By Janice Lindsay, Contributing Writer
It’s thought-provoking, how a small event, even a small remark, can change a life’s trajectory. You move along confidently in one direction, then some slight comment creates a curve, and off you go to a better place you hadn’t considered, never looking back.
I ponder this now because high school and college graduations are coming up, and it was a college professor who unwittingly caused my change in direction, with three little words.
I entered the College of Education at Northeastern University in Boston intending to become a high school English teacher. Everything I liked best about school pointed me in that direction.
I chose NU because my parents couldn’t afford to send me to college. With Northeastern’s Co-Operative Plan of Education, which alternates classroom study with a paid job the university finds for you, I could pay for college myself as long as I lived at home in Newton.
Besides, I liked the idea of the university finding a paying job for me. I thought I could never find a college-supporting job on my own, being unsuited for any job I could think of. Most of my paid work had been of the babysitting variety.
The freshman year consisted of full-time classwork. Then came time for The Job. I wasn’t ready for student teaching. How would they find me a job?
Each student was assigned a co-op coordinator who matched available jobs with qualified students. My coordinator must have begged my professors to identify any hint of applicable ability.
Fortunately, she asked my English teacher, Professor Skiffington. He was tall, thin, angular, quiet, and wry, given to making comments like “every silver lining has a cloud” and “don’t be so open-minded that your brains fall out.”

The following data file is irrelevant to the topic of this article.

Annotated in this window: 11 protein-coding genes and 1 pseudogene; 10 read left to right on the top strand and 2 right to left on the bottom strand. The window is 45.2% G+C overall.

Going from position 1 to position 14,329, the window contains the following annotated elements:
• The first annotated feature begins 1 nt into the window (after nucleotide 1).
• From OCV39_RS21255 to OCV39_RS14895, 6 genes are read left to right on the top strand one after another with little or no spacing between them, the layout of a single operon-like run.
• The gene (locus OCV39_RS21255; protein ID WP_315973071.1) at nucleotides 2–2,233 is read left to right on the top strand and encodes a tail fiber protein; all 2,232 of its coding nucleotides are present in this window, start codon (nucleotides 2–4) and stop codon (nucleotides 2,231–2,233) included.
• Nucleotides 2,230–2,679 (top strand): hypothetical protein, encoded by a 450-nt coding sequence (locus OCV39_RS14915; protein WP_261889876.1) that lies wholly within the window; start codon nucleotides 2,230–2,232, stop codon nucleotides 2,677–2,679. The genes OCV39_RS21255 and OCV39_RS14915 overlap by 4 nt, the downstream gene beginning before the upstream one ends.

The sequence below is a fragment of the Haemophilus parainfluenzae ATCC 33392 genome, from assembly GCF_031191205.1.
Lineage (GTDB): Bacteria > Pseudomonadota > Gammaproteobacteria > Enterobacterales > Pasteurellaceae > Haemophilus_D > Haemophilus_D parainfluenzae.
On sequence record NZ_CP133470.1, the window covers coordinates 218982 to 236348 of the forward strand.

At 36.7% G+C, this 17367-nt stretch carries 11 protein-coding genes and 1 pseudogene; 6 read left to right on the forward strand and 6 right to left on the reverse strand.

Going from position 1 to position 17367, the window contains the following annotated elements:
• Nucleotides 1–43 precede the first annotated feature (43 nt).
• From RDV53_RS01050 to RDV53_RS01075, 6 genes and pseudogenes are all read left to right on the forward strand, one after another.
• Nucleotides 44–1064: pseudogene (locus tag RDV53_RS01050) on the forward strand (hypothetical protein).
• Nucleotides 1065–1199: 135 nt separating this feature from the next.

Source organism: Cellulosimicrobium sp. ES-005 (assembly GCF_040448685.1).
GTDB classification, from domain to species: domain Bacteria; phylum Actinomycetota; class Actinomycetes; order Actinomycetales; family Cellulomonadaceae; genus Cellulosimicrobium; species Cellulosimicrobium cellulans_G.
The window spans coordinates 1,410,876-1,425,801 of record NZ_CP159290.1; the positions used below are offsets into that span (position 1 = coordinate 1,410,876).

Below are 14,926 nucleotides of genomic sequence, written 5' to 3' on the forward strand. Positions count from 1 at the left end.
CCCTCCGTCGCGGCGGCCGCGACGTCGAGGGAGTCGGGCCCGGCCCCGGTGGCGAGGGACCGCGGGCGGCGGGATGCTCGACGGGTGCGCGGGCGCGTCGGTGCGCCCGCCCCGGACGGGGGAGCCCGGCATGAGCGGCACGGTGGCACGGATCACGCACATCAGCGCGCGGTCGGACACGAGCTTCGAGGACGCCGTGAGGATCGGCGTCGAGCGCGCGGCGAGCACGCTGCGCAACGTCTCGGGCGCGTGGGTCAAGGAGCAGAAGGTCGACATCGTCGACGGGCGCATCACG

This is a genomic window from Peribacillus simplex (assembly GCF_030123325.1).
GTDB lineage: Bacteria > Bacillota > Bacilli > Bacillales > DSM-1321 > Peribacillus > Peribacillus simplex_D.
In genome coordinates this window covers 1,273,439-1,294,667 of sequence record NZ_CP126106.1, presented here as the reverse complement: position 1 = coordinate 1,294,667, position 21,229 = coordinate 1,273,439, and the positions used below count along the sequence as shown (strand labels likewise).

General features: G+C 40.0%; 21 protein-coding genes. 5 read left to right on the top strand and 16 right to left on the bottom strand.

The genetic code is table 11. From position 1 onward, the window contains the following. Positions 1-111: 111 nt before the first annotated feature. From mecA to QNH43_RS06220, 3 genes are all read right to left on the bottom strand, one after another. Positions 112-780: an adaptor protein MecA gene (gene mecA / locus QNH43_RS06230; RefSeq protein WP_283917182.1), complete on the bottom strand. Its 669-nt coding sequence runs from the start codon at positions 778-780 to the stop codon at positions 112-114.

He spoke three little words that changed my life forever. He told my coordinator, “She can write.”
A new co-op job had recently opened at a weekly newspaper in Brookline, just down the subway line from home. All it required was someone who could write and type.
The thought of that job interview terrified me. I’d never been in a newspaper office. I’d never seen that newspaper. But this was my big chance at A Job.
The editor spent almost no time interviewing me. Instead, he sat me at a desk with a typewriter. He handed me a list of facts about a house fire, scrambled so that there was no narrative. He told me to unscramble the facts and write the story. Yikes. That’s something I didn’t learn in education school.
But I muddled through and got the job. Before long, I was writing story after story. Mostly I wrote wedding and engagement announcements and obituaries, but sometimes I had a front-page story and a byline.
There’s an old expression that people “get printers’ ink in their veins.” It means that you fall in love with seeing your chosen words in print. I contracted a wicked case of printers’ ink vein from which I have never recovered.
That was the end of my teaching career. I changed majors. And here I am, writing words that will appear in ink on paper and maybe somebody will read them.
All because Prof. Skiffington said, probably in his usual offhanded manner, “She can write.” He never knew what he had done for me.
All of this makes me ponder. Did I ever say anything, or write anything, that changed someone’s trajectory for the better? Does any one of us ever know how we might have unwittingly helped someone? Are we all George Baileys of “It’s a Wonderful Life” but without an angel to show us what the world would have been like without us?
I wish I had thanked Professor Skiffington.